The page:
“Doing the duck”: negotiating the resistant‐consumer identity

  title={“Doing the duck”: negotiating the resistant‐consumer identity},
  author={Karen V. Fernandez and Amanda J. Brittain and Sandra D. Bennett},
  journal={European Journal of Marketing},
Purpose – This paper aims to examine how dumpster divers' practices and tension‐resolution strategies facilitate their construction of resistant‐consumer identities outside the dominant paradigm of consumer choice.Design/methodology/approach – Interview data were interpreted with the assistance of relevant literature, netnography and observation.Findings – By viewing ideological motivations as paramount, even divers initially having economic or psychological motivations are able to negotiate a… 

Figures from this paper

The queer manifesto: Imagining new possibilities and futures for marketing and consumer research
In this manifesto, we explore how queer theory can contribute to expanding what we consider legitimate knowledge within marketing research. Previous scholars in marketing and management have
The Legitimation of a Sustainable Practice through Dialectical Adaptation in the Marketplace
Consumers, retailers, and public policy makers all strive to engage in sustainable behavior. However, such actions often conflict with existing regulatory, normative, or cultural-cognitive
Challenging food norms: Understanding the dumpster diving culture in Gothenburg, Sweden
Purpose: The purpose of this paper is to study dumpster divers in Gothenburg, Sweden in order to explore the various motivations for diving in commercial containers and to provide deeper insights
Digital technology-enabled transformative consumer responsibilisation: a case study
Purpose This paper aims to explore how a socio-digital platform can facilitate consumer responsibilisation in food consumption to encourage sustained responsible consumption and uncovers its
Anti-consumption and materialism in consumer behaviour: a value orientation perspective
Starting from the premise that both anti-consumption and materialism are prevalent concepts in developed economies, this study firstly empirically explores if anti-consumption attitudes and
Green Consumption Practices Among Young Environmentalists: A Practice Theory Perspective
We examined the subjective experiences of young environmentalists who engage in green consumption practices from the theoretical lens of Warde’s (J Consum Cult 5(2):131–153, 2005) practice theory.
Organization and Stigma Management
Scholarly work has discussed the ways in which stigmatized groups may resist their stigma, along with various resources at their disposal that facilitate such resistance. However, it has not
The bigger society: : considering lived consumption experiences in managing social change around obesity
Purpose – This paper aims to argue that the limited success in addressing rising rates of obesity is underscored by health promotion practices and policies’ failure to consider the instrumental and
Reclaiming unwanted things: alternative consumption practices, social change and the everyday
This study looks at ways of acquiring, using and disposing of goods 'outside' the formal economy, focusing on three examples of reclamation practices: (1) giving and receiving goods free of charge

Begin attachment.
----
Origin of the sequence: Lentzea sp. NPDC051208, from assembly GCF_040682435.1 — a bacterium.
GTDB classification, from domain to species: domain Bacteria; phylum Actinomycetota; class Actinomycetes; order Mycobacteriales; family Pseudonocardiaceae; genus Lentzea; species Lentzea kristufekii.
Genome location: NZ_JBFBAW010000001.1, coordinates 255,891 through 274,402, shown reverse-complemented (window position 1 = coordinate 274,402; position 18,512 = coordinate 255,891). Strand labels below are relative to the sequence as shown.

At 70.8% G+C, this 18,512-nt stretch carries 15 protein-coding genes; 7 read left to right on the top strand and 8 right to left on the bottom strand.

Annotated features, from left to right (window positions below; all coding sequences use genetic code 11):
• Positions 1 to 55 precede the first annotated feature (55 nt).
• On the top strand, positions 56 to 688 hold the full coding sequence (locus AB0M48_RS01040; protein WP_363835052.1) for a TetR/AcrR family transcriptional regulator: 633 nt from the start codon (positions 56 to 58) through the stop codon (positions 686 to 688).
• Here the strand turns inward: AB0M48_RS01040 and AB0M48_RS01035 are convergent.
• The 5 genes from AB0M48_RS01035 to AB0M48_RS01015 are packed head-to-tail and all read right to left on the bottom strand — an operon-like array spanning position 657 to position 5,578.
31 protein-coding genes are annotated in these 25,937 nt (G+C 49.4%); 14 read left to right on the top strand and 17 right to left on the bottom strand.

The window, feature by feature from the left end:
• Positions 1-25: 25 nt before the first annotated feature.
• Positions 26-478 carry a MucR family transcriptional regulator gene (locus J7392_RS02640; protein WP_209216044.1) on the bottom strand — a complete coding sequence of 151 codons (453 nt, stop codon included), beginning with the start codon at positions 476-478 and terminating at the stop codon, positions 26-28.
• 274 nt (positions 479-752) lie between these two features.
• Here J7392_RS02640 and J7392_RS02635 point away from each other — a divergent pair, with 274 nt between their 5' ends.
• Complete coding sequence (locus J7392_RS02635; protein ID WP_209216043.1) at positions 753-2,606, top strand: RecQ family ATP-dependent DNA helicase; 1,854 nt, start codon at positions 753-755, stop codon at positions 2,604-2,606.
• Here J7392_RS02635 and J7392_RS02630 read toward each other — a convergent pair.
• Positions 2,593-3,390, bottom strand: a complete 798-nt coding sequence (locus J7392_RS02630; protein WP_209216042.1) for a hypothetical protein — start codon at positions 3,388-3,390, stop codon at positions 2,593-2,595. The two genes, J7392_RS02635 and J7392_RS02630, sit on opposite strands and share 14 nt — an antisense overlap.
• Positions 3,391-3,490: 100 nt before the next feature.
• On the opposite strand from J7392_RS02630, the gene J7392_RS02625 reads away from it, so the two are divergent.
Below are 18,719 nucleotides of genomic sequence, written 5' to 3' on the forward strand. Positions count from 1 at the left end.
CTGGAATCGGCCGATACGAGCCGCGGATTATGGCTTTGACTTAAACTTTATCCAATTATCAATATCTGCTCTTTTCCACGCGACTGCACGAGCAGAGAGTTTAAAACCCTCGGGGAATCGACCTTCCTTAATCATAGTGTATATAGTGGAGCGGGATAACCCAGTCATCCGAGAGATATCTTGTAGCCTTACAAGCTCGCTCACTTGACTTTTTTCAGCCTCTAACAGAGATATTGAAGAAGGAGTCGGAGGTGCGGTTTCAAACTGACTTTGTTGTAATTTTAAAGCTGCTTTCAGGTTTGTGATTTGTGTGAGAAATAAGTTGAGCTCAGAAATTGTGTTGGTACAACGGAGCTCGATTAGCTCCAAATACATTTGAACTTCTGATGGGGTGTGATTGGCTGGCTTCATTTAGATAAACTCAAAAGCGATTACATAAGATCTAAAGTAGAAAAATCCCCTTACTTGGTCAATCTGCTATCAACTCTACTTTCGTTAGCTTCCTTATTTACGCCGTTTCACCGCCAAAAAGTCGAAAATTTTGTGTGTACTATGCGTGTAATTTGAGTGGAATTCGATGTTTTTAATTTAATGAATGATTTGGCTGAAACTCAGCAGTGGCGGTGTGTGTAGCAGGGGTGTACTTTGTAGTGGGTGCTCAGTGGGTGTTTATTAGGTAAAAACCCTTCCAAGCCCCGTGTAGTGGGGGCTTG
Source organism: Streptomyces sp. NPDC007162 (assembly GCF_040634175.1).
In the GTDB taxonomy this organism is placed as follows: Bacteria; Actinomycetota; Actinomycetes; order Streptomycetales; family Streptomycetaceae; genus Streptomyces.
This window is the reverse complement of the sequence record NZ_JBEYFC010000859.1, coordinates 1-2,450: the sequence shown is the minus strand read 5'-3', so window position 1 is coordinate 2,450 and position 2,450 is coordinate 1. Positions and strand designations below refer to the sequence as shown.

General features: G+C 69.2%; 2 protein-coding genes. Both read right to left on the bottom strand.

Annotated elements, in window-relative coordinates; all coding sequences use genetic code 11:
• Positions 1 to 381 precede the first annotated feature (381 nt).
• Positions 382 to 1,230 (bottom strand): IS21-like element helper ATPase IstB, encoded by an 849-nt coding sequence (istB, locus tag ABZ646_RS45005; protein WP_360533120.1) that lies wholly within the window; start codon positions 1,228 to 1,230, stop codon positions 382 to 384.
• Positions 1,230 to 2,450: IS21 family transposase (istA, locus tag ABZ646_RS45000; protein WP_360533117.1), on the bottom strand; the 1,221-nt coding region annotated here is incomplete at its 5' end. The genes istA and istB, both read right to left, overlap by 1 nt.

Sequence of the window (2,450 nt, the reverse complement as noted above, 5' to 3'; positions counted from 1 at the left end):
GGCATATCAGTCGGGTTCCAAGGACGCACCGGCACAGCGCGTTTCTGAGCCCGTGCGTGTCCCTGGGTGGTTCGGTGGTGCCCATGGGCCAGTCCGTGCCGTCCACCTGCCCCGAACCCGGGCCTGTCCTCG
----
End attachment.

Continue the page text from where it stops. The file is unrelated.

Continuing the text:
Living production‐engaged alternatives: An examination of new consumption communities
In this study we draw on varied theoretical perspectives to explore and gain an alternative understanding of consumption at New Consumption Communities (NCCs). Intrinsic to the notion of NCCs is a
An Ecofeminist Analysis of Environmentally Sensitive Women using Qualitative Methodology: The Emancipatory Potential of an Ecological Life
Using depth interviews and observations, the authors empirically examine market activities of women who care deeply about nature. Interpreted in the light of ecofeminist theory, the data suggest that
Anti-consumption discourses and consumer-resistant identities
Ordinary Resistance as a Parasitic Form of Action: A Dialogical Analysis of Consumer/Firm Relations
INTRODUCTION Holt’s (2002) article on dialectical relations between consumers and brands has usefully stressed the centrality of the market as the locus of construction of people’s identities.
Anti-consumption and brand avoidance
Tribal marketing: The tribalisation of society and its impact on the conduct of marketing
This paper presents an alternative, “Latin” vision of our societies. Here the urgent societal issue is not to celebrate freedom from social constraints, but to re‐establish communal embeddedness. The
Can Consumers Escape the Market? Emancipatory Illuminations from Burning Man
This ethnography explores the emancipatory dynamics of the Burning Man project, a one-week-long antimarket event. Practices used at Burning Man to distance consumers from the market include
Community and consumption
Encapsulates the debate on the topics of confusion in consumption and the return of community. Starting with an ethnosociological analysis structuring the passage from modernity to postmodernity
Gleaning from Gluttony: an Australian youth subculture confronts the ethics of waste
Abstract As part of the global ‘rights to the city’ movement and mounting concern over food waste, results are presented here of an ethnographic study of young people in Australia who choose to glean
Thrift shopping: Combining utilitarian thrift and hedonic treat benefits
Through an ethnography of shopping that takes place in five thrift stores in a US midwestern town, the authors examine the role of thrift in a shopping process that is both economic and